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OIL EXPORT REVENUE AND ECONOMIC GROWTH IN NIGERIA FROM 1971-2005.
This research work examines empirically the relationship between oil export revenue and economic growth in Nigeria over the period 1971 to 2005. The argument is that oil export is positive associated with economic growth in Nigeria. This is because Nigeria economy is highly dependent on revenue from crude oil export for most of its economic activities. Oil exports contribute significantly to foreign exchange earnings, government revenue and gross domestic product in the economy. Thus, after carrying out empirical analysis it was discovered at oil export revenue is negatively related to economic growth in Nigeria over the period of the study.
TABLE OF CONTENTS
Title Page i
Table of Content vi
1.1 Introduction 1
1.2 Statement of the problem 4
1.3 Objective of the study 6
1.4 Research questions 6
1.5 Hypothesis of study 7
1.6 Method of study 7
1.7 Significance of the study 7
1.8 Scope/limitation of study 9
1.9 Organization of the work 9
CHAPTER TWO: LITERATURE REVIEW
2.1 Introduction 10
2.2 Evolution of crude oil industry in Nigeria 10
2.3 The role of crude oil in an economy global view 12
2.4 Crude oil in the Nigeria economy 16
2.5 Economic growth conceptual issues 33
2.6 Theories/models of economic growth 37
2.7 Economic growth performance in Nigeria 46
2.8 Growth performance in Nigeria 52
CHAPTER THREE: METHOD OF STUDY
3.1 Introduction 54
3.2 Sources of data method of analysis 54
3.3 Theoretical consideration the model 55
CHAPTER FOUR: DATA PRESENTATION AND ANALYSIS
4.1 Introduction 57
4.2 Dependent and independent variables for the study 57
4.3 Data analysis 57
4.4 Test of the hypothesis 63
4.5 Data analysis and results interpretation 64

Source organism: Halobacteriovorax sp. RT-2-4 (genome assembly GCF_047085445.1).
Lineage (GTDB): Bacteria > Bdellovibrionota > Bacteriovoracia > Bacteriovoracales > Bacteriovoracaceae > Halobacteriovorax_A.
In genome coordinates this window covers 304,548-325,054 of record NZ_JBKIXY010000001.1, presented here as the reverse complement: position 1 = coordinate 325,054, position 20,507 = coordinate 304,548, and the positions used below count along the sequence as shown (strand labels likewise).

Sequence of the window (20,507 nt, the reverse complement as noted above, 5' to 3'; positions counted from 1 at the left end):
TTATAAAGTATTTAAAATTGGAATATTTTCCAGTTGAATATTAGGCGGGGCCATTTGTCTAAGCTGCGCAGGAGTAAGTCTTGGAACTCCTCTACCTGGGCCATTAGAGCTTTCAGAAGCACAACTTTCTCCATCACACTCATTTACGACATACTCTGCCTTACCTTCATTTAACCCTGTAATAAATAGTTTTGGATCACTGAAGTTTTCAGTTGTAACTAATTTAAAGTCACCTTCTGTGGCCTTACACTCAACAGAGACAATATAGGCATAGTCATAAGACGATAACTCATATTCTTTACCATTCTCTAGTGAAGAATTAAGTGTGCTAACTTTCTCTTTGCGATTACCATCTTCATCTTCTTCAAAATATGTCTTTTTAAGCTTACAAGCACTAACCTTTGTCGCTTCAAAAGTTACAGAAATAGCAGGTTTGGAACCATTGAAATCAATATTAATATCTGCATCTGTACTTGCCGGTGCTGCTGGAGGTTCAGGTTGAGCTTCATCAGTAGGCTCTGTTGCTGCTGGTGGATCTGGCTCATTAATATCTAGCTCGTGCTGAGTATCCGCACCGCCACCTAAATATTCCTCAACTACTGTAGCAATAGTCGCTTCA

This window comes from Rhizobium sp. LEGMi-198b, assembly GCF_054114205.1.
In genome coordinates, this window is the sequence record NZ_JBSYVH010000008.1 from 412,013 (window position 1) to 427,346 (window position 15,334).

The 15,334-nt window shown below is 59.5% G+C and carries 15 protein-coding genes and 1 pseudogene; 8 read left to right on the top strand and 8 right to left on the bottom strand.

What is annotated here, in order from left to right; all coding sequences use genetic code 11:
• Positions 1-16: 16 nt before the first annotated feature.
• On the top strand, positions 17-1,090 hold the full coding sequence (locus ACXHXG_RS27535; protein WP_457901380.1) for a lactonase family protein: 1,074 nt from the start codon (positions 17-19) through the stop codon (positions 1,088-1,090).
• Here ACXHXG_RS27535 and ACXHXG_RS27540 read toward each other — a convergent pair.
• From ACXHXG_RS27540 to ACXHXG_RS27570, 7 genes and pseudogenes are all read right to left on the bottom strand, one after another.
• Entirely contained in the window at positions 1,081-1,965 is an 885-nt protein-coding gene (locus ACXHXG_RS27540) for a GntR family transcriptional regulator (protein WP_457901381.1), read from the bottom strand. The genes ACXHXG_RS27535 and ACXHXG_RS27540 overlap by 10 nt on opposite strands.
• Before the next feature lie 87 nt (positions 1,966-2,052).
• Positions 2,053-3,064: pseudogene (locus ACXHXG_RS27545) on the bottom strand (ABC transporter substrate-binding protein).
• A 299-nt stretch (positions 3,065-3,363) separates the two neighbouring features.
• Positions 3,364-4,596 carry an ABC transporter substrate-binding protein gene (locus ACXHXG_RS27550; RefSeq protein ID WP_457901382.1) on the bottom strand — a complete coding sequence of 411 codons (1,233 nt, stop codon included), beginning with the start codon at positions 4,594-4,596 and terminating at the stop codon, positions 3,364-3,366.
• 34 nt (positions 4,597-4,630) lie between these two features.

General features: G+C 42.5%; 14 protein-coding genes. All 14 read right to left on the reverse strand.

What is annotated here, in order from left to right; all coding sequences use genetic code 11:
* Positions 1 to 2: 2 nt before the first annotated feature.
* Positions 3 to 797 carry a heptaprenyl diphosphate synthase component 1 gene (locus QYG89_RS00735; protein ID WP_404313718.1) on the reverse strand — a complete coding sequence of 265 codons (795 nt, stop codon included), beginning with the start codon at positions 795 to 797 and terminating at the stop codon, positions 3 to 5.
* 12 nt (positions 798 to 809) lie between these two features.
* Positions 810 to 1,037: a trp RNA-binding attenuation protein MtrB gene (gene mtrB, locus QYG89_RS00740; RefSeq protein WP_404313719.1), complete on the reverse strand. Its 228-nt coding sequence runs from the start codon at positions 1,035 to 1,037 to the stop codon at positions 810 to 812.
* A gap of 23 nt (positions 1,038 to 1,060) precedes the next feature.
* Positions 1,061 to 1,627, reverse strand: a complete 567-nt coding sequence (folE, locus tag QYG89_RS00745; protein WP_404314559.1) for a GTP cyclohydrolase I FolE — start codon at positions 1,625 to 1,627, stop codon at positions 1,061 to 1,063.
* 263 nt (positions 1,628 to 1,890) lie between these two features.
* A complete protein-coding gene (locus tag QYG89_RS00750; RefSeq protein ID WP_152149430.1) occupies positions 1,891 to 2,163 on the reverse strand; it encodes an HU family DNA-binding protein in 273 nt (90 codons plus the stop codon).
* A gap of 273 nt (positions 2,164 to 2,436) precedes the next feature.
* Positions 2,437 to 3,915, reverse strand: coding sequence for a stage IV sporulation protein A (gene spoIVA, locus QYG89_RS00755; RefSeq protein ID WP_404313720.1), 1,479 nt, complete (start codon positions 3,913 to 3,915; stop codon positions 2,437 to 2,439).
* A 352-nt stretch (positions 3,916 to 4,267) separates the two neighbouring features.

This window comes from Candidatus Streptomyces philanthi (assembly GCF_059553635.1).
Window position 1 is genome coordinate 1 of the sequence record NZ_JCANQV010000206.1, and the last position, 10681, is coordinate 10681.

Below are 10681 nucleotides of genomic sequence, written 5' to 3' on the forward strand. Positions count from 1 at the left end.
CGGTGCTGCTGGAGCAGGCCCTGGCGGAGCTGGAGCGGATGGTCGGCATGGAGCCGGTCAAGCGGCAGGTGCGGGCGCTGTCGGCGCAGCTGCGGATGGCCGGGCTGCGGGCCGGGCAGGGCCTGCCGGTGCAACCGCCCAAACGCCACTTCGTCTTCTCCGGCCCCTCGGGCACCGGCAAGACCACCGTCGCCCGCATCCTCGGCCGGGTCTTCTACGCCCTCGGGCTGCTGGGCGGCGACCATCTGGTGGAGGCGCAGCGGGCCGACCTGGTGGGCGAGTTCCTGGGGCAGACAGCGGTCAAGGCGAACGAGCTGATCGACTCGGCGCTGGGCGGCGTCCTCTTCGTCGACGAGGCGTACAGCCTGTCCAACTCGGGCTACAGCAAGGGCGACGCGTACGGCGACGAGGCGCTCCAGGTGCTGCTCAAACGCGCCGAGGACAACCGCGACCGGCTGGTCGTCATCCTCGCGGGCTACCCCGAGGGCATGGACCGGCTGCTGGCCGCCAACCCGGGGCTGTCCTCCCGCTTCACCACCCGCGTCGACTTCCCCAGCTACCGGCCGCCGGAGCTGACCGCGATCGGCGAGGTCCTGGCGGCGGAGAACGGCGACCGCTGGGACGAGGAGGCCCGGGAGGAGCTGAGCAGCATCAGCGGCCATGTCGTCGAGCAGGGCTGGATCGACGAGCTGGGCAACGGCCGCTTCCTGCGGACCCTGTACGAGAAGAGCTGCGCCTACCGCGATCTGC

4.6 Hypothesis test 64
CHAPTER FIVE: DISCUSSION, RECOMMENDATIONS AND CONCLUSION
5.1 Introduction 66
5.2 Discussion 66
5.3 Recommendations 68
5.4 Conclusion 70
5.5 suggestion for further study 70
Oil export revenue has assumed a central role in the economic growth and development of Nigeria and thus its impact on economic growth and development can hardly be over emphasized.
Infact, Iyoha (2005) had it that between 1981 and 1999, Nigeria received over US $ 228 billion from crude oil exportation.
Nigeria was predominantly an agregarain economy before discovery of oil in 1956 and up to the early part of 1970’s thereafter, oil exerted tremendous impact on the economy. Precisely, the share of oil n total export was 2.7 percent in 1960. This increased to 32.4 percent by 1966 and cascaded to 17.5 percent in 1968. By 1971, the year Nigeria joined the Organization of Petroleum Exporting Countries (OPEC), the share of oil in total export skyrocketed to 93.6 percent in 1976, moved up to 96.9 percent in 1981 and declined slightly to 94.9 percent by 1989. By 1996, the share of oil export in total export has risen to an all-time high 98.2 percent, falling slightly to 97.6 percent in 1997 (Oriakhi, 2002).
Thus, from this evidence, it becomes obvious that since 1970s oil export has become the primary source of revenue for the government and its share of export earning remains virtually intact.